"Does Online Course-Taking Increase Distal Student Success? Examining Impacts on College Graduation Rates and Time-to-Degree"
American Educational Research Association (AERA) Annual Meeting
Theme: Leveraging Educational Research in a “Post-Truth” Era: Multimodal Narratives to Democratize Evidence
April 5-9, 2019
Title: Does Online Course-Taking Increase Distal Student Success? Examining Impacts on College Graduation Rates and Time-to-Degree (Roundtable)
Event: Success in Online Higher Education Environments
Authors: Christian Fischer, Rachel Baker, Qiujie Li, Gabriel Orona, Mark Warschauer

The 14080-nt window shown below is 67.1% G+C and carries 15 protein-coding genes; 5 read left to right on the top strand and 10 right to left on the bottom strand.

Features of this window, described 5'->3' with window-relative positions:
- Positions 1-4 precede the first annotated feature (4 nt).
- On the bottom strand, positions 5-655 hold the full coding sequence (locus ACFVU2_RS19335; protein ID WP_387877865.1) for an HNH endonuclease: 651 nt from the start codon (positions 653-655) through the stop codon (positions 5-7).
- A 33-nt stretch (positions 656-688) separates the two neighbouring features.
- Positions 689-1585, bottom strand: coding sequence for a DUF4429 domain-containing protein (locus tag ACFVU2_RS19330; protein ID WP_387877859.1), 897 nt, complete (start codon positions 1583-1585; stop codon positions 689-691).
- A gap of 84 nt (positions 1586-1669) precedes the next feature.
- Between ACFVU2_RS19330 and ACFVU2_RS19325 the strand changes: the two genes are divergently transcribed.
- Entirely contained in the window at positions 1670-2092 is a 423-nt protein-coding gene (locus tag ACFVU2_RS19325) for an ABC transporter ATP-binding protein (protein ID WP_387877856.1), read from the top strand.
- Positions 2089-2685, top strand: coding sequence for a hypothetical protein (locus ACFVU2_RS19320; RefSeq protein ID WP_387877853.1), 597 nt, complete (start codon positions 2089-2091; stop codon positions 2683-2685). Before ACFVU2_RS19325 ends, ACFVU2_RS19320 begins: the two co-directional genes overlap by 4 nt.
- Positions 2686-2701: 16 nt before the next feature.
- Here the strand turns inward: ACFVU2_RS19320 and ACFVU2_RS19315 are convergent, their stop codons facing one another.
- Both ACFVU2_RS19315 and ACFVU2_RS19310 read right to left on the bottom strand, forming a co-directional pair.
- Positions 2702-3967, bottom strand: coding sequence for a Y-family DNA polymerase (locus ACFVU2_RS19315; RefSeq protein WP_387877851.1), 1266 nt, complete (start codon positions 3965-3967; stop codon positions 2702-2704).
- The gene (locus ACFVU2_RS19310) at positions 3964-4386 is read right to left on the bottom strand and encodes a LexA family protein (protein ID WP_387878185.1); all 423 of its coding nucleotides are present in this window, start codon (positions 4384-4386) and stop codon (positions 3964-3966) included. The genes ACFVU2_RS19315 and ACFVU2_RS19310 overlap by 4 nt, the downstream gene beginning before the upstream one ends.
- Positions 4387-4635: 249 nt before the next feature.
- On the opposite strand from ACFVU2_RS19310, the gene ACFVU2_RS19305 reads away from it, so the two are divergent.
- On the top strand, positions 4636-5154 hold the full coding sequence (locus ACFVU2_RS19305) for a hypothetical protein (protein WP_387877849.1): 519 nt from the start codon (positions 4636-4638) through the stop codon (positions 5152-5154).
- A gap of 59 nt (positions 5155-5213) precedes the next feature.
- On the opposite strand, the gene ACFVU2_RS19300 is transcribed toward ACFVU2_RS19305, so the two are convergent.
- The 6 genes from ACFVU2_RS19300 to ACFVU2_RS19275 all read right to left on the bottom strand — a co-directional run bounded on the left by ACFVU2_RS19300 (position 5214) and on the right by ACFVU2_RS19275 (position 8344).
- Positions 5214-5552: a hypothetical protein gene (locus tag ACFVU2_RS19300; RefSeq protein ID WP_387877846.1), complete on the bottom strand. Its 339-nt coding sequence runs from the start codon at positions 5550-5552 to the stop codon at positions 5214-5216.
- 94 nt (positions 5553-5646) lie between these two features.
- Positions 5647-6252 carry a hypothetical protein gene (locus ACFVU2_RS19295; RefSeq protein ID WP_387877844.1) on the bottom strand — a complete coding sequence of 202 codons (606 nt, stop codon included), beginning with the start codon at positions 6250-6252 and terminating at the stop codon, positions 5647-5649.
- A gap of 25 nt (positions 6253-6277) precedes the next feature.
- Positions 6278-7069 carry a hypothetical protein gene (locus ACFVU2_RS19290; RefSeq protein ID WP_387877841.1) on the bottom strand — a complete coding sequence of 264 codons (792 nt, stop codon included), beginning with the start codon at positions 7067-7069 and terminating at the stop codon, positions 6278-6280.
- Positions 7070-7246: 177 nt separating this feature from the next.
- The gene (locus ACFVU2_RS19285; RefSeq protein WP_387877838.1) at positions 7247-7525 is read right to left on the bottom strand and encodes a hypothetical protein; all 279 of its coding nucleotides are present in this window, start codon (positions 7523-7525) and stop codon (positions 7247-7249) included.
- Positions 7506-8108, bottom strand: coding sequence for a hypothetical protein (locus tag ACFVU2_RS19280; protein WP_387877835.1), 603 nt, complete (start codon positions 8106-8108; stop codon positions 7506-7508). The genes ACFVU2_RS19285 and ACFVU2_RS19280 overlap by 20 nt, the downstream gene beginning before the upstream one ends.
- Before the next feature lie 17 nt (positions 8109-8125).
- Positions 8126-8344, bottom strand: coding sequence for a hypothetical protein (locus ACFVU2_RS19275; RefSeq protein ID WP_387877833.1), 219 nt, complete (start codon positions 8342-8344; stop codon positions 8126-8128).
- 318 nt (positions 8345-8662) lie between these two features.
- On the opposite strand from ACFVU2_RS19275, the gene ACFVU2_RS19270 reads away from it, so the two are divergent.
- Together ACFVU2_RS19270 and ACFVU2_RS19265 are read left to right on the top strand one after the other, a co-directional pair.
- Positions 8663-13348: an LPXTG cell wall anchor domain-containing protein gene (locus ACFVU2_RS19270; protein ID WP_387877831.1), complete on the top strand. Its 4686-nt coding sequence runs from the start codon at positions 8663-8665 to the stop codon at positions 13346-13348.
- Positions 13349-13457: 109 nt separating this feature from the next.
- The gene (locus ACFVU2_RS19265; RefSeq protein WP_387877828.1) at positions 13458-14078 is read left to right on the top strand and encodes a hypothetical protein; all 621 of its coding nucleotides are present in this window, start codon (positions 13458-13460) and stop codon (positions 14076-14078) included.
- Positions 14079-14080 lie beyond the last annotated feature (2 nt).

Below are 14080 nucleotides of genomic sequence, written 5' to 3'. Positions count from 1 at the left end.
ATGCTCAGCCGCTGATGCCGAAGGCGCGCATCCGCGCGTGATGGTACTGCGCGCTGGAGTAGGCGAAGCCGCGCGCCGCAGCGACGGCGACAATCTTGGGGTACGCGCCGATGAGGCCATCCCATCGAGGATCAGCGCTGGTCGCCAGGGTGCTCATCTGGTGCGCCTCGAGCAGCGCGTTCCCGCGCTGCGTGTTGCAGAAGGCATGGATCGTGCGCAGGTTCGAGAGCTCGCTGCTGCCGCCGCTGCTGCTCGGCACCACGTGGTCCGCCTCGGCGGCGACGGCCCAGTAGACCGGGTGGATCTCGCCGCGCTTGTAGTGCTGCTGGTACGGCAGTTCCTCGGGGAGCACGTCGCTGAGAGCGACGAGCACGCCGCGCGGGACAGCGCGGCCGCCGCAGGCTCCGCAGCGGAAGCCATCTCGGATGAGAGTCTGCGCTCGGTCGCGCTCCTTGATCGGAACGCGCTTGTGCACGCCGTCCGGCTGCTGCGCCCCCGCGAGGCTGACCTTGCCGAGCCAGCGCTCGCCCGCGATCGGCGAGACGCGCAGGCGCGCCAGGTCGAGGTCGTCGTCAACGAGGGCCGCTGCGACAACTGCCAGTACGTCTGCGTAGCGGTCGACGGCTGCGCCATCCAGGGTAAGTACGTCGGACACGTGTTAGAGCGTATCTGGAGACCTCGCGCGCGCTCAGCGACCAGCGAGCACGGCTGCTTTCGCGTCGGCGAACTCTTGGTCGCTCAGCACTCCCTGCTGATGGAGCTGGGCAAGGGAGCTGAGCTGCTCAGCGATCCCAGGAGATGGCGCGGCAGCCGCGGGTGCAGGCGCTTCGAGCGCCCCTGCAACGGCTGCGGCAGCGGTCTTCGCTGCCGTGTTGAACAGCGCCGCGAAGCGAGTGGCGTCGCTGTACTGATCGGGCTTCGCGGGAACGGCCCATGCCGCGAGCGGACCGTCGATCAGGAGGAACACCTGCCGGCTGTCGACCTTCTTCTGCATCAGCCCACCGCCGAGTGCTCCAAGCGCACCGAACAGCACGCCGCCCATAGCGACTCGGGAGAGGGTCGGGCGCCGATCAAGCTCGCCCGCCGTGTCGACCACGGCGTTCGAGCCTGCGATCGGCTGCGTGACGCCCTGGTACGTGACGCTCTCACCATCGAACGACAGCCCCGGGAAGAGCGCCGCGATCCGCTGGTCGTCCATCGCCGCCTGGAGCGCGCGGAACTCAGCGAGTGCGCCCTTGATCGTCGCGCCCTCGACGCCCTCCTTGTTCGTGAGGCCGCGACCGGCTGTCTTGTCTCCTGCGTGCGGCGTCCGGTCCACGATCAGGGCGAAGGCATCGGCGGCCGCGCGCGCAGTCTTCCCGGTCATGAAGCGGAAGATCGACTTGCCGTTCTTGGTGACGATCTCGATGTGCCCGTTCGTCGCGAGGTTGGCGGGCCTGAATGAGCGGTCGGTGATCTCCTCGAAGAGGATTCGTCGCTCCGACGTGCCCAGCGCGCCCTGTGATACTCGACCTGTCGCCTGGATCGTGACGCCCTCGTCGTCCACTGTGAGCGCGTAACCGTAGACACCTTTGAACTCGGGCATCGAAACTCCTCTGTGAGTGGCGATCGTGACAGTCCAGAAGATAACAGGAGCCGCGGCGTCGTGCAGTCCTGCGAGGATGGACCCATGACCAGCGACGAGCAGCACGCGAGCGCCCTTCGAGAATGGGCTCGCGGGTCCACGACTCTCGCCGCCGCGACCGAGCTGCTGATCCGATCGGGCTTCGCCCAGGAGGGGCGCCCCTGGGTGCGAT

Abstract: Online courses provide flexible learning opportunities for students to counteract scheduling constraints and to stay on-track for college graduation. This quantitative research study analyzed six years of institutional data for three full student cohorts (N = 13,556) at a large public research university to examine distal effects of students’ online course participation. Logistic regression analysis indicated that online course-taking is associated with higher 4-year, 5-year, and 6-year college graduation rates. Furthermore, linear regression models indicate that online course-taking has a weak association with shortened time-to-degree for students graduating college. The study suggests that providing students with alternative online course-taking opportunities may help them successfully graduate college.